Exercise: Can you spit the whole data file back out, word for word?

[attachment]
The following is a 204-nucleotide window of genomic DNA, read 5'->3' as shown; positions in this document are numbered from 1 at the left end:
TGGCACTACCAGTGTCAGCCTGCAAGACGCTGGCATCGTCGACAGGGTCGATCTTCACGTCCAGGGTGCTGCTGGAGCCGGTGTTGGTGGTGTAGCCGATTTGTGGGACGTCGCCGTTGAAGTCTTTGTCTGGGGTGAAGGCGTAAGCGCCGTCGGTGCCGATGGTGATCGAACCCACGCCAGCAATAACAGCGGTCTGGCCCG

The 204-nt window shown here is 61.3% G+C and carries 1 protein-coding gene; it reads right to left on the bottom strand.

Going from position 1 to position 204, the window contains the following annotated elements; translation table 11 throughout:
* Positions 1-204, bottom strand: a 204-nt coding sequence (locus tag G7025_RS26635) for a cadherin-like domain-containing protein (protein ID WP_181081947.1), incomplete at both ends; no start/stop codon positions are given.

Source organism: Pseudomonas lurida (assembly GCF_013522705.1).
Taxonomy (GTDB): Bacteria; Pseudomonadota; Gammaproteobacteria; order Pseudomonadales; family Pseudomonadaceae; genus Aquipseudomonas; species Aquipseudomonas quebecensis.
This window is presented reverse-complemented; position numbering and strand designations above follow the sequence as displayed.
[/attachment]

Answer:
The following is a 204-nucleotide window of genomic DNA, read 5'->3' as shown; positions in this document are numbered from 1 at the left end:
TGGCACTACCAGTGTCAGCCTGCAAGACGCTGGCATCGTCGACAGGGTCGATCTTCACGTCCAGGGTGCTGCTGGAGCCGGTGTTGGTGGTGTAGCCGATTTGTGGGACGTCGCCGTTGAAGTCTTTGTCTGGGGTGAAGGCGTAAGCGCCGTCGGTGCCGATGGTGATCGAACCCACGCCAGCAATAACAGCGGTCTGGCCCG

The 204-nt window shown here is 61.3% G+C and carries 1 protein-coding gene; it reads right to left on the bottom strand.

Going from position 1 to position 204, the window contains the following annotated elements; translation table 11 throughout:
* Positions 1-204, bottom strand: a 204-nt coding sequence (locus tag G7025_RS26635) for a cadherin-like domain-containing protein (protein ID WP_181081947.1), incomplete at both ends; no start/stop codon positions are given.

Source organism: Pseudomonas lurida (assembly GCF_013522705.1).
Taxonomy (GTDB): Bacteria; Pseudomonadota; Gammaproteobacteria; order Pseudomonadales; family Pseudomonadaceae; genus Aquipseudomonas; species Aquipseudomonas quebecensis.
This window is presented reverse-complemented; position numbering and strand designations above follow the sequence as displayed.